There’s also the question of the financial relevance of cost-per-degree. (I’ll leave aside the educational relevance, since that’s too easy. Yes, a degree should actually signify something. That’s why we need robust outcomes assessment. Noted.) My college, like most, doesn’t get funded by the degree. It gets funded by a set amount given by the legislature, plus student tuition. (It also subsidizes the credit-bearing side by profits from workforce development contracts, but that’s neither here nor there.) Tuition is by the credit, and the state appropriation is by the whim of the legislature and governor. In other words, while I can acknowledge the inherent goodness of student success, improved success may not pay for itself locally. In fact, it almost certainly won’t, since tuition covers less than the cost of educating a student, and graduation rates don’t affect our appropriation in any intelligible way.
That’s why I can understand the argument about full-time faculty, but not be able to do much with it. The dollars simply aren’t there. (Of course, we could try to divert money from, say, counselors to faculty, so the analysis isn’t entirely useless.) This is in contrast to the for-profits, where tuition more than pays for its attendant costs. That’s why the for-profits are as focused on student success as they are, and why they pioneered call centers. They capture their own gains. We don’t. Cost effectiveness is great, but if the cost accrues to the college and the benefits don’t, we can expect underinvestment. Doing otherwise would be irrational.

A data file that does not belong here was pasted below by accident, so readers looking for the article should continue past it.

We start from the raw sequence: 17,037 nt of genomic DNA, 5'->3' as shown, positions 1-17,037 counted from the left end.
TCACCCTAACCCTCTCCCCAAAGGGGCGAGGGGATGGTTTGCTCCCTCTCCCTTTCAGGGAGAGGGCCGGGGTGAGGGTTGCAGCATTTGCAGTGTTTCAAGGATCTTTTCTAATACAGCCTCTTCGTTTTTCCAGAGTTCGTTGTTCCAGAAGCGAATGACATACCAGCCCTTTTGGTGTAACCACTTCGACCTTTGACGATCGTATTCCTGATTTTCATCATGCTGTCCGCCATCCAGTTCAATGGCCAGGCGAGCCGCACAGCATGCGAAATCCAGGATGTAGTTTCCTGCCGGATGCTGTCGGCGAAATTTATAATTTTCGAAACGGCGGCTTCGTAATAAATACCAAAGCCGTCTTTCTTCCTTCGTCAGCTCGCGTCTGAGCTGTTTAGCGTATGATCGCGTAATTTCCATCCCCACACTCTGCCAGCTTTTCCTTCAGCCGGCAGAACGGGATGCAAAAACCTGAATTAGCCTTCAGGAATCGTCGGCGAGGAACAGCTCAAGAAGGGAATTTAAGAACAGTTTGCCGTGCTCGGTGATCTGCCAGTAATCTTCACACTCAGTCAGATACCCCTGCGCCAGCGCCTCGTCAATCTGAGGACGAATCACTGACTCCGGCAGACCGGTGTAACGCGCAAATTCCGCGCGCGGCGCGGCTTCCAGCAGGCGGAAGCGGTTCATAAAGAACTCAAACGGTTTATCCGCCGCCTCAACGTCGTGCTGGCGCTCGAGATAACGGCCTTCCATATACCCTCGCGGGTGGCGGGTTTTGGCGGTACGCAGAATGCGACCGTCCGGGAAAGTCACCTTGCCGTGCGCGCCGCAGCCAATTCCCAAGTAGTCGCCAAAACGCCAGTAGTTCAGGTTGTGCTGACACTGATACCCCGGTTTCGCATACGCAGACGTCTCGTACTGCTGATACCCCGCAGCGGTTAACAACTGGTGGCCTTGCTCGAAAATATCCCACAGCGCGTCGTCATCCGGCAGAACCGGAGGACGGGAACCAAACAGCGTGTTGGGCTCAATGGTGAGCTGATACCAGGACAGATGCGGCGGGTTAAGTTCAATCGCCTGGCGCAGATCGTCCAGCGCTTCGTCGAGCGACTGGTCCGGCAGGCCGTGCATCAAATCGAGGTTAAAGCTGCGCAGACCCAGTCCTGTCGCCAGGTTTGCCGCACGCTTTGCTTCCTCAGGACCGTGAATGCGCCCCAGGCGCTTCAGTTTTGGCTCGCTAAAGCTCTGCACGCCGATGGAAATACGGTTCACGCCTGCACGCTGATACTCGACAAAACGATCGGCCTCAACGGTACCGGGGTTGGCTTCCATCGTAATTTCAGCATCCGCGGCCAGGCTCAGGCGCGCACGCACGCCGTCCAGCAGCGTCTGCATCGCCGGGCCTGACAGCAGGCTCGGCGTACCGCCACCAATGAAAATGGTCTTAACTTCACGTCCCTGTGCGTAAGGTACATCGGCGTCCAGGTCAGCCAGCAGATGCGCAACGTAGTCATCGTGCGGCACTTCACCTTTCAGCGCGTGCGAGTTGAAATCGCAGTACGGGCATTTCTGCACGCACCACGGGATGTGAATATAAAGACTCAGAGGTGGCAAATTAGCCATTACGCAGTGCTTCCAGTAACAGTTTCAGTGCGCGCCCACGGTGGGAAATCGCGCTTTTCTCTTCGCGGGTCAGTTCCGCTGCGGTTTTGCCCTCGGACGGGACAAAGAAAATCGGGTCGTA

Notably, the study notes that the underlying “cost disease” of higher education as currently defined -- broadly, denominating currency in units of time -- more than swamps any savings to be had by adopting even the most rigorous use of comparative measures. (It also assumes, I think falsely, that call centers and similar “intrusive advisement” models have no negative effect on academic quality. Based on what I saw at Proprietary U, I’d suggest that students who discover that the college needs them more than they need the college will adopt attitudes of entitlement that will make academic rigor more of an uphill battle.) In other words, it addresses more intelligent short-term decisionmaking, rather than fundamental structural change. That’s useful as far as it goes, but it only goes so far.